Alien Blue/Kindle Direct Select Experiment Results

This past weekend, I ran three of my five Kindle Direct Publishing Select program days.  I have to leave the book exclusively with Amazon until May 20 (90 days); in exchange, they will allow the book to be checked out for free by Amazon Prime members and let me have five free promotion days.  I will follow up later with any sales impact on the book…

Before Thursday

Contacted ~20 Twitter places that advertise free Kindle books and asked them to contact me.  A few of them said it might automatically show up on their lists, blah blah blah.

FreeBooksHub contacted me back and listed me.

I also contacted EreaderNewsToday, and more below on that.  Here’s their submission link.

I sold three copies of the book at $7.99; I had one borrow from a gent who said that the book looked good but cost too much.  Looking at the Kindle lists, he may be right…for now; I see a lot of books that are big-publisher books that cost a lot more, a good number that cost about the same, and a plethora of books that cost $2.99/$3.99.  Stephanie Meyer’s The Host costs $8.99.  Orson Scott Card’s Xenocide costs $7.99.  The Door into Summer costs $6.39.  Forever War costs $4.95.  A Dance with Dragons costs $14.99.


Flipped free approximately midnight Pacific, as far as I can tell.  Had ~100 US downloads when I got up.  I announced it on Facebook, Twitter, G+, Kindle Boards, Goodreads, couldn’t figure out how to announce on Library Thing (if you know how, let me know!).  Had ~225 US downloads by uh, noonish.  Some time after that, the post on EreaderNewsToday went live, and everything went nuts.  I had ~1000 US downloads by 5 p.m.

Alien Blue was #28 on the SF free list, #10 on the SF Adventure free list, and #775 on the overall list when I went to bed.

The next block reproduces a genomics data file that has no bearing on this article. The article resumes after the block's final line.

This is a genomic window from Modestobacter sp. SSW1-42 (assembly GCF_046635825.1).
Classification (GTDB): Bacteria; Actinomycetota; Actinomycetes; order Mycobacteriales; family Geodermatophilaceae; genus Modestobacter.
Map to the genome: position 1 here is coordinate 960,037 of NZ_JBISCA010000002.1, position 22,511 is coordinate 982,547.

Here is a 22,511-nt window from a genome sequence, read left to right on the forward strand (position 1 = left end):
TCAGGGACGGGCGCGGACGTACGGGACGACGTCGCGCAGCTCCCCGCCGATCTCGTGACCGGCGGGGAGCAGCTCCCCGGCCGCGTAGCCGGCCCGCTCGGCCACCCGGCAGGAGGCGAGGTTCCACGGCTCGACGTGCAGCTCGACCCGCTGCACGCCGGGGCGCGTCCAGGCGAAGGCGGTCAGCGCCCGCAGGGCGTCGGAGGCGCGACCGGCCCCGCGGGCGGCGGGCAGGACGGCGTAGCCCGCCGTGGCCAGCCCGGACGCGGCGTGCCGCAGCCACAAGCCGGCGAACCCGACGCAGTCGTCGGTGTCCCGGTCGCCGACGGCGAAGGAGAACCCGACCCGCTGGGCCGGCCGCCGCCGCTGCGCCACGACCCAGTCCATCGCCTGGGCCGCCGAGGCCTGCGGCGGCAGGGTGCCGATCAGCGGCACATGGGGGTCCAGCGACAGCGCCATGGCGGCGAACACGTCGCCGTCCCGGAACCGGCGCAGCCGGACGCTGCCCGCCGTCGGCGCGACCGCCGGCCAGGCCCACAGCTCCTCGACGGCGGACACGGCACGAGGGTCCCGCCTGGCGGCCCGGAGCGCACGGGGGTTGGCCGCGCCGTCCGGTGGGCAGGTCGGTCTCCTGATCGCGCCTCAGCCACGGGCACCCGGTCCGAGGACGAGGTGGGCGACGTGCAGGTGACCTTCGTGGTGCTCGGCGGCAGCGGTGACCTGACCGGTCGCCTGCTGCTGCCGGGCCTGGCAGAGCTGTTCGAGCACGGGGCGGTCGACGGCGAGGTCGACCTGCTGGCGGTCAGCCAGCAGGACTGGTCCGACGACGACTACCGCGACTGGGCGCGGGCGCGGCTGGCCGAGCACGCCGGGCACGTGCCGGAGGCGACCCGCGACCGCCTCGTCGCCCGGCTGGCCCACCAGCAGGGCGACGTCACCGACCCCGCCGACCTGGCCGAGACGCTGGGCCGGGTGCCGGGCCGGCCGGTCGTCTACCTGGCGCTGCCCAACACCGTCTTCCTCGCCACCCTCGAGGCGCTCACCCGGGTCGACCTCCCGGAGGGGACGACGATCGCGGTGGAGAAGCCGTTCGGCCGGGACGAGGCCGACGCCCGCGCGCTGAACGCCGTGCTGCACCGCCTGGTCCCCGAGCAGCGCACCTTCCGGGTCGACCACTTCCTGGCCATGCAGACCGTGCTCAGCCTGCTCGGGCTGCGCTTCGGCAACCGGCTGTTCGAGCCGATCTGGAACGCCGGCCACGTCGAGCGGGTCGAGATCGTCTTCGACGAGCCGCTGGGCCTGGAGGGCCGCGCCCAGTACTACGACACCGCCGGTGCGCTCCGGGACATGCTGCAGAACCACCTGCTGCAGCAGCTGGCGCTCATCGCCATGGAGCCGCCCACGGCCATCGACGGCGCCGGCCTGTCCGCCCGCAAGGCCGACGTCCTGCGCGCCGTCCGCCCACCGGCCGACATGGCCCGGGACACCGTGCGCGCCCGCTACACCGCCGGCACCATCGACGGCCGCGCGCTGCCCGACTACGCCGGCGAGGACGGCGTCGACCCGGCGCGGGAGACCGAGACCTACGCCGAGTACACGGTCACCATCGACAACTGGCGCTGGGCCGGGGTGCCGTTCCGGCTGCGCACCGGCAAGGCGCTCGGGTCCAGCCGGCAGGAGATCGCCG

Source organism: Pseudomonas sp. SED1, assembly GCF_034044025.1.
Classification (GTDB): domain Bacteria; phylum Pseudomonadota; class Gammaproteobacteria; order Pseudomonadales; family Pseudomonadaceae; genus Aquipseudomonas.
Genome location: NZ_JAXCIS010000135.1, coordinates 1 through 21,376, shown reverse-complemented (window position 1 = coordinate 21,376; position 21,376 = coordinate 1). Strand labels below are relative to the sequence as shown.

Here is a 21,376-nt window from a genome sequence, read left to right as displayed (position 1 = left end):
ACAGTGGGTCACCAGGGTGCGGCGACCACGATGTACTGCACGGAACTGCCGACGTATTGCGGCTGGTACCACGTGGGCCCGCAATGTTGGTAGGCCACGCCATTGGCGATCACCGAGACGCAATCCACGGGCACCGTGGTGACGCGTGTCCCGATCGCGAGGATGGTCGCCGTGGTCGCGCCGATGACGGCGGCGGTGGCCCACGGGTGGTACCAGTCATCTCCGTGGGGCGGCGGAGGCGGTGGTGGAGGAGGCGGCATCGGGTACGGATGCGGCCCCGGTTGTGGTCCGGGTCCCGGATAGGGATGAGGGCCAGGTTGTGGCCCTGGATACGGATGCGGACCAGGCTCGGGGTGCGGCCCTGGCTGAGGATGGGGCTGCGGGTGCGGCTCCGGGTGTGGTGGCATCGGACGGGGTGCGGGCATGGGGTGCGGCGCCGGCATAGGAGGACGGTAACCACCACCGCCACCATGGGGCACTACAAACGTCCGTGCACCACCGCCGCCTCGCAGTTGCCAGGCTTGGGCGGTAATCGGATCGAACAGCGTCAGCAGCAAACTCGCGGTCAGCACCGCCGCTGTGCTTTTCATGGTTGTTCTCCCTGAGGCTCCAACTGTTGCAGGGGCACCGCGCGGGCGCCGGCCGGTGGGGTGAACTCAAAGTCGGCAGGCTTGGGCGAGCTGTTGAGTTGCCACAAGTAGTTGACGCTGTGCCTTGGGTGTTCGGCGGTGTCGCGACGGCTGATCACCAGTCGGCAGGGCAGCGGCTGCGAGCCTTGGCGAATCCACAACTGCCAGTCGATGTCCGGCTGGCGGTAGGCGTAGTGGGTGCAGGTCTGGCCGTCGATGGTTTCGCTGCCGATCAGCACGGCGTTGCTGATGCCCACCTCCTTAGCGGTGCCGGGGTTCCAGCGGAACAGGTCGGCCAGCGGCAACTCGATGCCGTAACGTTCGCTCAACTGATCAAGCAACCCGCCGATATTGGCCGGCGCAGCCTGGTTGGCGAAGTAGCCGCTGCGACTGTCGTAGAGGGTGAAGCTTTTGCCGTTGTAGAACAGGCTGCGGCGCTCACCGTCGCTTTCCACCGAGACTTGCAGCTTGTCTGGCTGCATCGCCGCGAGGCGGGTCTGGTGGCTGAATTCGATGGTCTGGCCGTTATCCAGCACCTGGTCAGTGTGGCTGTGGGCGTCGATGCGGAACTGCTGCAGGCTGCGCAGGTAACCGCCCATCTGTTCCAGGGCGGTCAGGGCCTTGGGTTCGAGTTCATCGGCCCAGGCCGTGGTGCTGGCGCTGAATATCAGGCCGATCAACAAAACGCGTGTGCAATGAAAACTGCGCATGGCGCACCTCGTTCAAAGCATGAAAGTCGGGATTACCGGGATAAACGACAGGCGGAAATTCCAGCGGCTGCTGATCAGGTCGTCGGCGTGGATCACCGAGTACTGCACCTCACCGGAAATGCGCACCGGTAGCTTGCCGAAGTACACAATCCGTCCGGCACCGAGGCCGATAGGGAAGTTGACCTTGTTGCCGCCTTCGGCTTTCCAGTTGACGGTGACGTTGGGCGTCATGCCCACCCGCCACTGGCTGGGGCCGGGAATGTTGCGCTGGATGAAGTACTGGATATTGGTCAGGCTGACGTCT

I felt like I was donating blood: both positive (perhaps irrationally, in this case) and slightly afraid that it was never going to stop.


Had ~2200 US downloads when I got up.  #1 on SF Adventure free list, #2 on SF free list, #93 on the overall free list.  I suspect that the boost from EreaderNewsToday will drop but the boost from getting on the front page of the first two lists will be a lift.  If your intention is to give away a lot of books, getting ENT to list your book is probably a priority.

It hit me that with the book only on Amazon, it’ll be easier to play with the price.  I hope.  I mean, there aren’t any other sites to match with their price engines.  So I will probably take the opportunity to mess with the price after the promotion is over.

The top spot that it hit was #1 in SF Adventure, #2 in SF, and #91 overall. About ninish, about 3300 US people had downloaded it, and it was at #2 SF adventure, #3 in SF, and #116 overall.  It really felt like things had slowed down, but it didn’t, really.  If Day 1 is about 1800 downloads and Day 2, 1500, that’s fairly close.

I suddenly realized that there were other countries’ stores right before I went to bed.  About 40 total UK, 7 German.


Had 3400  US downloads when I got up.  #3 in SF Adventure, #5 SF, #117 overall. UK 48, Ger 8.

Before going to bed, I had 3618 US downloads.  #5 SF Adventure, #9 SF, #220 total. UK 55, Ger 8, 1 France.  I lowered the price to $5.99 to see what would happen after it flipped back to a pay book.


Had 3678 downloads total US, 56 UK, 10 Ger, 1 Fr when I got up; the book appeared to be still free at 6:30 a.m.  #4 SF Adventure, #8 SF, #269 overall on the free lists.

Checked at noon and it hadn’t flipped back to pay yet.  Took a nap, checked at five and it was back to pay.

Totals on free: 3781 US, 59 UK, 10 Ger, 1 Fr. #3 SF Adventure, #10 SF, #301 overall.

The book was still listed on the free lists at that point, with an explanation that the free lists were updated hourly rather than instantly, and so a book might remain on a free list for a short period of time after it was no longer free, so I think it hadn’t been pay for very long.  Scanning through the free lists reveals about 5-10% of the books were in the same situation, so my guess is that they do the flips in a group somehow.  Manually?  At a certain hour of the day?  I don’t know.  Unless I look at the lists more often, there’s no way for me to tell how many of those on the list are there long-term and how many are in KDP Select, with a max 3-day window at any given time.